Treating a Pulled Groin

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Treating a Pulled Groin

The muscles of the groin, like several other muscle groups that play a central role in athletic activity, are sometimes subjected to strain, overuse, and over-extension. The groin muscles are responsible for drawing the legs together and they provide stability and balance in the groin area which translates to stability in the legs and core. These muscles are strong, but when stretched suddenly or pulled beyond their limits, they’re prone to damage that can range from mild inflammation to complete tears. This is a common injury among athletes, especially athletes involved in sports that require running, jumping, and sudden changes of direction. High lifts and other sudden motion in the legs can also lead to a pulled groin, which is why this injury is so prevalent among soccer, hockey, and football players.

Diagnosing a Pulled Groin

In some cases, a pulled groin happens very suddenly and the onset of the injury is obvious. In this case, an athlete may be engaged an in sudden change of direction or a fast, exaggerated motion and the groin may tear in way that actually creates a sound, like a pop or snap. In this case, the moment of the injury is usually followed by immediate and intense pain.

In other cases, the groin pull may happen during a burst of activity and may be noticeable only a few moments later, or minor groin strain may occur, weakening the area and subjecting it to further damage. In any case, there are three clear signs that a groin pull may have taken place. If you experience any of these, it may be a good idea to step out of the game or end the training session and start the process of treating the injury:

1. Tenderness, redness, swelling or pain inside the thigh or in the groin area
2. Pain when drawing the legs together
3. Pain when raising the knee.

In the case of a severe groin pull injury, raising the knee or pulling the legs together may not be possible. As with some other forms of injury, a groin pull is usually diagnosed in any of three degrees:

1. A first degree groin pull is slightly painful and tender, but the strength and movement of the leg isn’t really diminished.
2. A second degree groin pull involves pain, tenderness, and reduced strength and motion.
3. A third degree groin pull is actually a complete tear in one of the groin muscles, and it usually results in severe pain and a total loss of function.

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Treating a First or Second Degree Groin Pull

A groin pull injury that falls within the first two degrees of severity will usually heal on its own if treated properly. If you experience any of the symptoms above like pain, tenderness, and somewhat limited motion, discontinue your activities for the time being. Apply the principles of RICE to limit the damage and speed the healing process.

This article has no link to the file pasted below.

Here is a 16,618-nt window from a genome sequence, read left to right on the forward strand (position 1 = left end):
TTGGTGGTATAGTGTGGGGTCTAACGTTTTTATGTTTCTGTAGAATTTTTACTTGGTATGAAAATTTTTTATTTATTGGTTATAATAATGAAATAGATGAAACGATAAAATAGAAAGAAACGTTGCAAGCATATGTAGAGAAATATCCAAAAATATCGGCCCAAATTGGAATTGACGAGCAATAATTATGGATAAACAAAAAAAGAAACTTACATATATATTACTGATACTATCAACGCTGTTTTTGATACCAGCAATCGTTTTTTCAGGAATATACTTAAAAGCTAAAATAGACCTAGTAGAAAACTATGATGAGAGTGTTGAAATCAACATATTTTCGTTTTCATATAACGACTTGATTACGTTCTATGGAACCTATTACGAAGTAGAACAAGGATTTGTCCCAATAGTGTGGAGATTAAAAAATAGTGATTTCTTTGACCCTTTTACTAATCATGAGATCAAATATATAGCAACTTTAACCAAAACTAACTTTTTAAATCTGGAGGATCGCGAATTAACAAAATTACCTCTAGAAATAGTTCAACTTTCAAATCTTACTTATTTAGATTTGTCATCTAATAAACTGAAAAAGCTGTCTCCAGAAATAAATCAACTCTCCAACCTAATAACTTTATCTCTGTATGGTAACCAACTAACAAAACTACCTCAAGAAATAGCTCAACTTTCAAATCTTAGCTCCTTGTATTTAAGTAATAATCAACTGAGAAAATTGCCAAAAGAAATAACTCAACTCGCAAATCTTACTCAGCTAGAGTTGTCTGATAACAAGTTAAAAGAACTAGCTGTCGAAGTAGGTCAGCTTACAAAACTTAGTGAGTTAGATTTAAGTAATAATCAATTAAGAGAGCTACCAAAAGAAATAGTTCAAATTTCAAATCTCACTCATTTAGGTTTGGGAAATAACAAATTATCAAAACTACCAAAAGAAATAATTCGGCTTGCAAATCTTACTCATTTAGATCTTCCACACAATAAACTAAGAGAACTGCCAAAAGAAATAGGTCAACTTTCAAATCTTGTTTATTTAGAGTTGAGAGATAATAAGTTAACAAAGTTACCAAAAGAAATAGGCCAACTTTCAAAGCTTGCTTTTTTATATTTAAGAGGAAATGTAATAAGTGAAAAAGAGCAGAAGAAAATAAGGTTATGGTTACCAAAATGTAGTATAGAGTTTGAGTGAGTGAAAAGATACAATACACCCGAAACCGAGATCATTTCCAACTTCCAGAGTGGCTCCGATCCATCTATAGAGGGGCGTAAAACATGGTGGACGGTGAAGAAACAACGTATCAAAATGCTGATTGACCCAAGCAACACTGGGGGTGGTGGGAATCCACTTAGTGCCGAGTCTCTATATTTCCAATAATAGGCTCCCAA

1. Hold an ice pack against the inner thigh. A bag of frozen vegetables can be useful, since it can shape to the area of the injury. Ice the area for about twenty minutes at a time. Keep doing this every three or four hours for the next few days. In the case of a mild groin pull, this may be enough to heal the injury completely.

2. Compress the area with a snug bandage in order to keep fluid from building up, reduce swelling, and speed the healing process.

3. It’s not easy to elevate the groin area, but be sure to rest and refrain from unnecessary motion for a few days, especially intense athletic activity.

4. If your doctor recommends them, take non-steroidal anti-inflammatory pain medication like Motrin or Aleve. Take the minimum amount necessary for pain control.

5. As the groin heals and your range of motion increases, gently stretch the area to build muscle strength and increase circulation. Ask your doctor or physical therapist for specific stretching exercises that may be appropriate for your specific injury.

A mild groin pull treated with rest and ice will usually heal within about four to six weeks. But some groin pull injuries are more severe. Second and third degree pulled groin injuries may take much longer, and depending on the level of pain and loss of motion, they may require more serious medical attention for full recovery.

Treatment for a Severe Groin Pull Injury

If the moment of injury involves an audible sound, intense pain, and a total loss of motion, reach out for medical help immediately. The treatment process in this case will probably begin with an MRI or an X-ray to make sure no ligaments have been torn and no bones have been broken. Depending on what the scan reveals, a very severe groin pull may require surgery. In this case, the range of motion after the injury may not ever fully return to its previous levels. Before pursuing a surgical option, be sure to discuss the details with your doctor, including all possible side effects.

Regardless of your treatment process, don’t engage in intense activity until you can walk and run without pain, and balance the full weight of your body on both sides evenly. If you return to your former levels of athletic activity to quickly, you can reinjure the area and possibly cause damage that may last for life.

Preventing a Groin Pull Injury

The best way to prevent a pulled groin muscle is to keep the groin area strong, flexible, and well-conditioned. Engage in regular stretching and make sure your athletic gear—especially your shoes—are well balanced and in good condition. During your training sessions, consider using the targeted resistance of Kbands training equipment, like the Kbands and KB Powerbands. Adding extra resistance to the core and the abductor muscles of the legs can build strength in vital areas of the groin and inner thigh. For more information about how resistance training works, take a look at the products tab towards the top of the website.